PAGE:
Nobody else is counting, but I am. This is my fiftieth blog in the series titled, “Recipients of God’s Great Grace.” In these posts, we have reviewed fifty Biblical individuals or groups that received God’s unmerited, undeserved, unwarranted, and unlimited grace. Their stories are similar, yet diverse. Rich and poor, powerful and helpless, Jewish and Gentile, men and women, each received what none deserved. As I have continued to explore the pages of Holy Scripture and review the stories of other people, all of them unworthy, I’ve discovered scores more who received God’s mercy and grace. So, if you’ll indulge me, I’ll continue this series.
Yesterday we considered Rahab, a Canaanite prostitute, whose name appears in Matthew’s genealogy of the Messiah, Christ Jesus (Matthew 1:2-17). At close examination of the list, the reader finds the names of five women. This is unusual and unexpected. Genealogies in ancient times listed only the names of men. Women were rarely, if ever, named. The first female in Jesus’ genealogy is Tamar (Matthew 1:3), the mother of twin boys, Perez and Zerah (Genesis 38:27-30).
Judah, the fourth son of Jacob, a.k.a. Israel, rebelliously married a Canaanite woman, a godless pagan. Their marriage produced three sons: Er, Onan, and Shelah. When his first-born son was grown, “Judah got a wife for Er, his firstborn, and her name was Tamar” (Genesis 38:6).
The next verse is a bit shocking. “Now Er, Judah’s firstborn, was evil in the Lord’s sight, and the Lord put him to death” (Genesis 38:7). We can be comforted to know that God’s justice is always just. We reap what we sow. Because Er was evil, God killed him.
I don’t pretend to understand what God was thinking when he inspired Moses to write Deuteronomy 25:5-6. But He did. That law, referred to as the Law of Levirate Marriage, required Judah to give Tamar to his second son. Yuk! Are you ready for another shock? When Onan refused to obey God’s law, God “put him to death also” (Genesis 38:10).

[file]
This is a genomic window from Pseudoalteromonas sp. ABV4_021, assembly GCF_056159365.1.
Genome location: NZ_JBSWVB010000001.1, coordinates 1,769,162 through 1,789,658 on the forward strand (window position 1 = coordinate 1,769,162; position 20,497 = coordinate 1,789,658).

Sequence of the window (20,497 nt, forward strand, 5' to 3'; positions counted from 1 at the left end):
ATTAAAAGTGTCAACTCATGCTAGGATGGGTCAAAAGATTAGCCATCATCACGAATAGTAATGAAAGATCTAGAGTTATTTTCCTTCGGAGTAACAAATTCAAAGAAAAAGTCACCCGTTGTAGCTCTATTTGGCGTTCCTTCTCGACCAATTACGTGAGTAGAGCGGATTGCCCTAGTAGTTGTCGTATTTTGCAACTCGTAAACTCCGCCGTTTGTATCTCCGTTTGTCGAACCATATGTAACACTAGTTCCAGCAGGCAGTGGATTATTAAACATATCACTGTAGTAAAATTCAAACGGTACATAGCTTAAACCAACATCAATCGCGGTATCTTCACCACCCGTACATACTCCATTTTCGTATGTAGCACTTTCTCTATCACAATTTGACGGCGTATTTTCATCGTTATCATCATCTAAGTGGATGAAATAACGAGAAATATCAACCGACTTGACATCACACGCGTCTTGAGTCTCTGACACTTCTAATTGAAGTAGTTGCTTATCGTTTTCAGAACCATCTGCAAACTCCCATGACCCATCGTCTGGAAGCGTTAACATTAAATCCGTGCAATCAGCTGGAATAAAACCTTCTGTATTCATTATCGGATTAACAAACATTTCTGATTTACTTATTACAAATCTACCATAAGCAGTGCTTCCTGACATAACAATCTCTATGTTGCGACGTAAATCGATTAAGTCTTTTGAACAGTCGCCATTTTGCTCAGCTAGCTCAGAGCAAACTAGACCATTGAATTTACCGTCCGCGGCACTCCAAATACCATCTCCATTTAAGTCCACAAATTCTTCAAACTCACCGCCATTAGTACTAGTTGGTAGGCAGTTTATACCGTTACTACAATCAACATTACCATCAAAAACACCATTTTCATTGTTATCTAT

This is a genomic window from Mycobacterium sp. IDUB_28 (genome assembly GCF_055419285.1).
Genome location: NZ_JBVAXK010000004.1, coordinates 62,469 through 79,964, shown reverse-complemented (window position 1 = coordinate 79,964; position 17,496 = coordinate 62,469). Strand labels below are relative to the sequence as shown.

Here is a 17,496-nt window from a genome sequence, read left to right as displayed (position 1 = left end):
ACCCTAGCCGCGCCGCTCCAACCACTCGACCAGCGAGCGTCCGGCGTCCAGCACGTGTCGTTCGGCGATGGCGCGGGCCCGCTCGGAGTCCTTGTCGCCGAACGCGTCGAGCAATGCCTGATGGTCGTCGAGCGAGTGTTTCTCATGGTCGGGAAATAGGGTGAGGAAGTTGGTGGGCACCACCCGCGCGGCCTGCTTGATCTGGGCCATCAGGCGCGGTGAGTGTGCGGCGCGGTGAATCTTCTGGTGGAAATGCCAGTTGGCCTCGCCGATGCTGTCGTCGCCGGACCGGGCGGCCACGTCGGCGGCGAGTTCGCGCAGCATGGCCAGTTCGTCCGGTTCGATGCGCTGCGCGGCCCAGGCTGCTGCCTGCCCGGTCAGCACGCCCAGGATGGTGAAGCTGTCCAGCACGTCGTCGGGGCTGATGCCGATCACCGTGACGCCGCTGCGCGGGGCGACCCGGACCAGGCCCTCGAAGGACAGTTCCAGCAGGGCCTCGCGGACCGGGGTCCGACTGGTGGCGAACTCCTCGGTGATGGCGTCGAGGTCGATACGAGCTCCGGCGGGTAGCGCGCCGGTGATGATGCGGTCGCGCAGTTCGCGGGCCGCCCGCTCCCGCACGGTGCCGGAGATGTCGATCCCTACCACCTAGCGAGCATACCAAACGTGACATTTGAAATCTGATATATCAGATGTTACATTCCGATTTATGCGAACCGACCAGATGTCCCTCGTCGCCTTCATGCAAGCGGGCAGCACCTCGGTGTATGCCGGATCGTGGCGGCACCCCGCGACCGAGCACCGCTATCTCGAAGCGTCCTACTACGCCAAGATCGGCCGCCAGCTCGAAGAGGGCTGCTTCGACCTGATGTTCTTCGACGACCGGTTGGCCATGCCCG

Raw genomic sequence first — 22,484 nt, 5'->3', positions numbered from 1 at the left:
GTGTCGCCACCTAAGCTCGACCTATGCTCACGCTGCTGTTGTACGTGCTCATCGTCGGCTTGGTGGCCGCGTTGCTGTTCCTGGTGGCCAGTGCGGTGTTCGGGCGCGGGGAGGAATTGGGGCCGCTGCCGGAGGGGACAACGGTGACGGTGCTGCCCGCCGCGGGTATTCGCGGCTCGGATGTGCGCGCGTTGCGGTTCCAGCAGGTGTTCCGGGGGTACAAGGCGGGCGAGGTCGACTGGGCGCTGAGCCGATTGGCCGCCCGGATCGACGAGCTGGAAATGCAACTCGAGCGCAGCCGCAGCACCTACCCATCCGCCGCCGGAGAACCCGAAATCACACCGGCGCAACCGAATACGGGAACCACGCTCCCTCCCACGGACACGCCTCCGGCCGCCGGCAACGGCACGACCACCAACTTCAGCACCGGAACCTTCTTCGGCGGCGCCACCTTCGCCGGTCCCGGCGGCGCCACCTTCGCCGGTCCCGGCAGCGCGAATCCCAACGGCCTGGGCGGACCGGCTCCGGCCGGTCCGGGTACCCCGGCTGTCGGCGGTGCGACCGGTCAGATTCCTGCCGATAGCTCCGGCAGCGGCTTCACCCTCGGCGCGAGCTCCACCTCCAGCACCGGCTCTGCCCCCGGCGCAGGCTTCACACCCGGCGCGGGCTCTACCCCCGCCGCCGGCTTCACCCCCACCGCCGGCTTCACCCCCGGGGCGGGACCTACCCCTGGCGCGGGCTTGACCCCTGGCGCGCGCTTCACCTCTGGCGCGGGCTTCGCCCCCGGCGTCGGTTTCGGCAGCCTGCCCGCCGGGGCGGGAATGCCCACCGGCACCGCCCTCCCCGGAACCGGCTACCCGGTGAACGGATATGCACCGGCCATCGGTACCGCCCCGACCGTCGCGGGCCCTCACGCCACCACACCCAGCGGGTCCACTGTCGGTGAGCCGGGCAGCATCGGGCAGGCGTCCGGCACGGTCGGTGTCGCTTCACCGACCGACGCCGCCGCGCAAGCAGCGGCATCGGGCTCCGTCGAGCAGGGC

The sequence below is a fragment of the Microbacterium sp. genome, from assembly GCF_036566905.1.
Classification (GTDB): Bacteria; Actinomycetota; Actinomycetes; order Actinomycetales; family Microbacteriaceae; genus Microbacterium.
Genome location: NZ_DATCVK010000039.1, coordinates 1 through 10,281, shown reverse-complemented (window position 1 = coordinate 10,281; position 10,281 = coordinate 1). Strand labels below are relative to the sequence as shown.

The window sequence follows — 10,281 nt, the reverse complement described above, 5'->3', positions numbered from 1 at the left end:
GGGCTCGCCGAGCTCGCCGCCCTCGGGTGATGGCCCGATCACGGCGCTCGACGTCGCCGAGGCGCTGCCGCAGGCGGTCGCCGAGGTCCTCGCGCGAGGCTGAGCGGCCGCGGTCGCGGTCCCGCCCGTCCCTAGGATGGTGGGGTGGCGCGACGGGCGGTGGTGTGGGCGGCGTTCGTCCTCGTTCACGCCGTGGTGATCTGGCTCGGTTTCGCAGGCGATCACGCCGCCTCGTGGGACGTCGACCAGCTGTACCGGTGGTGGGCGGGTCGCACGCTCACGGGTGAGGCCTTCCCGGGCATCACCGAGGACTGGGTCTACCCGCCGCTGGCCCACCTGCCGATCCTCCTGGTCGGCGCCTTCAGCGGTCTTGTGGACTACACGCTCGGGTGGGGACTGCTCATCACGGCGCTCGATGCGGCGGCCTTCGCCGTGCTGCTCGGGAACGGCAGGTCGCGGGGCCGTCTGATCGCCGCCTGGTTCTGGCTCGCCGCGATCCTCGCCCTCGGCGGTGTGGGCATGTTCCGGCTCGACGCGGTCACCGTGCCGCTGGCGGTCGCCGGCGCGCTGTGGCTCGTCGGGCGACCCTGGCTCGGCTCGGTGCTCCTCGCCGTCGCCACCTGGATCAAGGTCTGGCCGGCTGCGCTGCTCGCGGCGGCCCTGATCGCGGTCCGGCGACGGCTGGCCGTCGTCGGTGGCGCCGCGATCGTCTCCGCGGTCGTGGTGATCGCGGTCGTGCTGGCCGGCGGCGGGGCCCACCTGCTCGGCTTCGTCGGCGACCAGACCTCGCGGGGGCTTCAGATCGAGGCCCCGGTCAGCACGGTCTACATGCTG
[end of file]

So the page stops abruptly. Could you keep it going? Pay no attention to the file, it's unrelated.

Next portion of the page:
Now… Judah had three sons, but two of were in Boot Hill. Only Shelah remained alive, still too young for marriage. Judah didn’t want his only son to marry the black widow, so he sent his daughter-in-law home to her momma. Eventually, Shelah grew up, but Judah disobeyed God’s law, refusing to allow his only son to marry Tamar, his brother’s widow.
During sheep-shearing season, either in the spring or fall, Judah, now a widower, went to Timnah. Along the way, Judah’s lustful eyes fell upon a prostitute, so he stopped to pay her an unholy visit. When she negotiated payment, he promised to send a sheep from his flock, but she demanded collateral. “ ‘What should I give you?’ he asked. She answered, ‘Your signet ring, your cord, and the staff in your hand.’ So he gave them to her and slept with her, and she became pregnant by him” (Genesis 38:18). A few days later, when he returned with the sheep, the prostitute had vanished. “Oh well…”
Three months after Judah’s immoral tryst, he was told that his daughter-in-law was pregnant. Indignantly, Judah demanded that she be put to death for her evil ways. But guess what she had in her possession to prove the identity for her baby’s father? Yep! She had Judah’s signet ring, his cord, and his staff. The prostitute was Tamar, Judah’s daughter-in-law.
I’m not making this up… read Genesis 38! It would be humorous if it wasn’t so sad!
But here’s what is so amazing. Israel’s first-born son isn’t listed in the genealogy of Jesus. Judah, Israel’s fourth son is in the Messianic lineage. The “Lion of the tribe of Judah” (Genesis 49:8-12) is born generations after Judah’s sinful encounter with his daughter-in-law, an assumed prostitute… “Judah fathered Perez and Zerah by Tamar, Perez fathered Hezron, Hezron fathered Aram… and Jacob fathered Joseph the husband of Mary, who gave birth to Jesus who is called the Messiah” (Matthew 1:3, 16). That’s amazing. That’s grace.